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Here’s what Matt Acocella doesn’t get: China and India will help us in Mideast!
Here is a response to yesterday’s column by my CNAS colleague Matt Acocella. Your mileage may vary, but it is an interesting argument that hadn’t occurred to me. By Daniel R. DePetris Best Defense guest respondent We have all heard about China’s rapid rise as a world power. Economically, China is projected to pass the ...
By Daniel R. DePetris
Best Defense guest respondent
We have all heard about China’s rapid rise as a world power. Economically, China is projected to pass the United States as the world’s largest economy by 2040; politically, China is projecting itself to be the most influential state on the Asian continent … or at least in its immediate neighborhood.
India, too, is experiencing a similar trend, coupled with another baby-boom generation. According to the Indian Government’s Census Commissioner, the Indian population is expected to increase by 36 percent in the next twenty-five years, with more people entering into the types of jobs that actually make a decent living (like doctors, lawyers, computer engineers, and professors). The Indian GDP — currently a hefty $3.56 trillion — will likely pile up as the Indian economy diversifies into different areas, particularly in the technology sector already extremely popular among educated Indians. The CIA World Factbook confirms that the Indian economy grew by over 6 percent in 2009, which is an astounding rate given how many industrialized economies were damaged as a result of the two-year global recession.
It seems like the future for China and India is all roses. Unfortunately, it’s going to take a lot of energy to keep both countries competitive in the global market.
What happens when energy demand starts to outweigh Beijing and New Delhi’s supply? India is already ranked 6th in oil consumption as of 2009, and China’s place on the consumption scale is even higher (they are in 3rd place, behind the European Union and the good old U.S.A.). Given future trends in population, oil imports will have to substantially climb if both countries want to maintain their economic success.
China and India could get on Russia’s good side in order to fulfill its energy needs, but dealing with those pesky Kremlinites is a tricky business (they love to spy, and they have some interests that conflict with China in particular, like control of Central Asia). So once again, the Middle East — with all of its oil glory — is not going to go away. In fact, if you like to bet, place your wager on the Middle East being the most important region for at least the next ten or twenty years.
It’s going to be interesting to see how China and India — who have thus far been able to distance themselves from the turbulent politics of the Middle East- maneuver with governments in the Islamic world. Are they going to assert themselves, much like the United States has in the last three decades? Or will they take a more passive approach by building economic ties while keeping a distance from the region’s messy politics?
The second option is by the far the most desired. If there is anything that can be taken away from America’s involvement in the Middle East, it is the fact that the region’s politics is a terribly frustrating and spurious thing to deal with. The problem is that the same energy demands that drew the U.S. to the Persian Gulf could eventually drag China and India into a similar predicament.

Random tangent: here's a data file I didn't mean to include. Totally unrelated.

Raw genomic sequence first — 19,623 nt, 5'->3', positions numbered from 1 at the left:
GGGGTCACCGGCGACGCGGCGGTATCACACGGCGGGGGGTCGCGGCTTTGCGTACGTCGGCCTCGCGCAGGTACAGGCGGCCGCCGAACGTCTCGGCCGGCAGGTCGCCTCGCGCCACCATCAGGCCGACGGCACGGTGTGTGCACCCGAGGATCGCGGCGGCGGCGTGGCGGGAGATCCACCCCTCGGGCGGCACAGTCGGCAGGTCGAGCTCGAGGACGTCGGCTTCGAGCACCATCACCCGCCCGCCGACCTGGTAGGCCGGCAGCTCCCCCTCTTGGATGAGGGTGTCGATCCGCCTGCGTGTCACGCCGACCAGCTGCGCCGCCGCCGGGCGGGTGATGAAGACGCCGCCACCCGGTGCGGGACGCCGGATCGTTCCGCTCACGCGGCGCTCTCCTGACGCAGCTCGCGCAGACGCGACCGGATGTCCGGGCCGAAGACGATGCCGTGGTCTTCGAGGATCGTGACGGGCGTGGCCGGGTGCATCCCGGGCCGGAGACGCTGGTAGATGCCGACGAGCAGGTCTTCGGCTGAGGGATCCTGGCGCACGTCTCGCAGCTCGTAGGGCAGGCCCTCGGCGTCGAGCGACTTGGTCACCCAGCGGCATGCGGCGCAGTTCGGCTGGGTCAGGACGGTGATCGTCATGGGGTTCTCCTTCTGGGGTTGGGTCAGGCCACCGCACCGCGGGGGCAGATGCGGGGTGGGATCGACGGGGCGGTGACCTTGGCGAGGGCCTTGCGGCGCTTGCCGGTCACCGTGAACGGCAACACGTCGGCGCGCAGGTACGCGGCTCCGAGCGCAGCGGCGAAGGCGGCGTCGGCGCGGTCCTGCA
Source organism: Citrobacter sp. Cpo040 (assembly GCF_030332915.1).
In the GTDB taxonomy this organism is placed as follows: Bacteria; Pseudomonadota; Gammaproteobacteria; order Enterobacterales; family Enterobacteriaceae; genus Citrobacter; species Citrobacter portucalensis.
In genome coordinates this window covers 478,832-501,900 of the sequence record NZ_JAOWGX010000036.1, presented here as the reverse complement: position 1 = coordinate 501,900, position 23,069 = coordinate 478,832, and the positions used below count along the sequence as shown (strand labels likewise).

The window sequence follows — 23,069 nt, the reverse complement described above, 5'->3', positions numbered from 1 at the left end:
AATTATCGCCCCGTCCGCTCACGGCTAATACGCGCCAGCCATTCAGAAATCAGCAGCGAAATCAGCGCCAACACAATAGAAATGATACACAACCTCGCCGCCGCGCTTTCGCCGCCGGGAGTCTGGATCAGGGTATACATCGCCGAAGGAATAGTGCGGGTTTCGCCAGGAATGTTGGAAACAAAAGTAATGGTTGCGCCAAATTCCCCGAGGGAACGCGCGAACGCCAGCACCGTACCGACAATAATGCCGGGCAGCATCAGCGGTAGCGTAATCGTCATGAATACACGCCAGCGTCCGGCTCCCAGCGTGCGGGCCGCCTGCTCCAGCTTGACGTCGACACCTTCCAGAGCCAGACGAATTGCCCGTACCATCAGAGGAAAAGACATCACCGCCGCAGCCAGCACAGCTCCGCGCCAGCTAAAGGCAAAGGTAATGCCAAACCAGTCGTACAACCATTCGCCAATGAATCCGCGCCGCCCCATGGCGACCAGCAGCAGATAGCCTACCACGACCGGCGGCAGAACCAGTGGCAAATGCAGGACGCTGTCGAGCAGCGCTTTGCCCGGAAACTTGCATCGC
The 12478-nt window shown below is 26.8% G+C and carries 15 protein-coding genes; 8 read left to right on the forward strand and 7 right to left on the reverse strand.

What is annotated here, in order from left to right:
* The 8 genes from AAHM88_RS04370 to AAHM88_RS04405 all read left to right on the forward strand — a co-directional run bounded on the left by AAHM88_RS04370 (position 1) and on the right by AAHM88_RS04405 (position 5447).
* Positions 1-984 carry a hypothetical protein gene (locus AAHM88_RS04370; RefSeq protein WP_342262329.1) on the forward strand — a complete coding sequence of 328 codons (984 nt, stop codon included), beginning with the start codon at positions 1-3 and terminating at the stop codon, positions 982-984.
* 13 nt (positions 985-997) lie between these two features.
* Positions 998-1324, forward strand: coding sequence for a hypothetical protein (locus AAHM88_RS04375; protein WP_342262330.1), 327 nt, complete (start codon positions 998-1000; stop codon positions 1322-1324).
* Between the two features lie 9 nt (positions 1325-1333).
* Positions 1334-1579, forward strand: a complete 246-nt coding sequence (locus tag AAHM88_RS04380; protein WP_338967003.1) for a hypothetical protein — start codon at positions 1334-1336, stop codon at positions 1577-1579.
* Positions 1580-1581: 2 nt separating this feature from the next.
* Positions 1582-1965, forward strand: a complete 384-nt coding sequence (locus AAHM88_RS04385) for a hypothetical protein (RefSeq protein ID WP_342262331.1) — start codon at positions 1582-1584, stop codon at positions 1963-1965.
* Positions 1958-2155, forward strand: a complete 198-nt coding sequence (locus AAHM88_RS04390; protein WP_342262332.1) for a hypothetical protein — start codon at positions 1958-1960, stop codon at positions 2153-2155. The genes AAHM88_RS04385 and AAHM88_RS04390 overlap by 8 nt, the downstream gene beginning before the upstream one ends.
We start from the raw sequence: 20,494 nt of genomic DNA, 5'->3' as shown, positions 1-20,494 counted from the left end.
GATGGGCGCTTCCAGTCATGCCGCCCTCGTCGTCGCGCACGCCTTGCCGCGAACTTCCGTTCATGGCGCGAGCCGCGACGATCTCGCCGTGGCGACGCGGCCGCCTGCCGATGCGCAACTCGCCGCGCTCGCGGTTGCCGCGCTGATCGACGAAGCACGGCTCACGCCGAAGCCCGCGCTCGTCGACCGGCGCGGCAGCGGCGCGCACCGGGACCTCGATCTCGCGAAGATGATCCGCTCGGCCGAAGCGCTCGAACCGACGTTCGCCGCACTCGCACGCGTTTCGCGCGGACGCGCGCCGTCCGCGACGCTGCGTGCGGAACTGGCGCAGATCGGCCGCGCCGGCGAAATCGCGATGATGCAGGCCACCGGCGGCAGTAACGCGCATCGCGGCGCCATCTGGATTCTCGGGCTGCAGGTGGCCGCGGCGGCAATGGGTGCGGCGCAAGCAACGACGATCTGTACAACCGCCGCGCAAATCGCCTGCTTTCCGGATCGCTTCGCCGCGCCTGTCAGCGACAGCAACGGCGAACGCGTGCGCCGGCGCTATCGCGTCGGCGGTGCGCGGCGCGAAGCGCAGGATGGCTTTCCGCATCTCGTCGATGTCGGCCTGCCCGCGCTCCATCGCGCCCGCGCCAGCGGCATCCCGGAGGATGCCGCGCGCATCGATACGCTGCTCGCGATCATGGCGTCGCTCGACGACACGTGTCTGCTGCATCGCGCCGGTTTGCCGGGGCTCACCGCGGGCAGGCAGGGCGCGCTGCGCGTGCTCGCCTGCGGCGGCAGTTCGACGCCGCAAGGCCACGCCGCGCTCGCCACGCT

Middle Eastern politics is full of cataclysmic situations where violence always seems to be one step away. Political turmoil between Sunnis and Shias in Iraq, the expansion of Iran’s nuclear program, and the continued frustration of the Israeli-Palestinian conflict may eventually threaten the oil market. How would Beijing or New Delhi react in this circumstance?
If the oil market is volatile, or if regional tensions somehow stop the oil from flowing at a relatively low cost, China or India may need to get involved in a much more aggressive fashion. One of the reasons why the United States decided to establish military bases across the Middle East (despite preserving a balance of power among the Middle Eastern states) was to protect oil interests and ensure that a conflict doesn’t get out of control. China and India (and perhaps Japan) may need to act in much the same way.
The U.S. need not worry about increased Chinese and Indian influence. Rather, the U.S. would be wise to celebrate China and India’s ascendance into the region, because the future energy needs of both could actually lift some of the burden from America’s strained shoulders.
Most Americans are sick and tired of acting as the world’s policemen, and some simply want to withdraw all together. Being the world’s primary guardian requires lots of manpower and lots of taxpayer money, and after three decades of filling that role, Americans want to cut their losses and stop spending money on what many deem to be hopeless ventures.
A resurgent China and India in perhaps just the excuse Americans are looking for to finally cut back their forces and disengage militarily from the region. The United States will no longer feel the pressure of going it alone on some of the world’s most important security issues.
Whether this is what Washington is thinking is a whole other story. Lawmakers probably view a strong China as a threat to U.S. interests, and they may be right in some areas. But they should also remember that the U.S. has the strongest and most technologically advanced military in the world…not to mention the ability to influence countries indirectly through billions in economic assistance. A few Chinese soldiers won’t change that.
Daniel R. DePetris is a graduate student at Syracuse University focusing on international security issues. He blogs at http://www.depetris.wordpress.com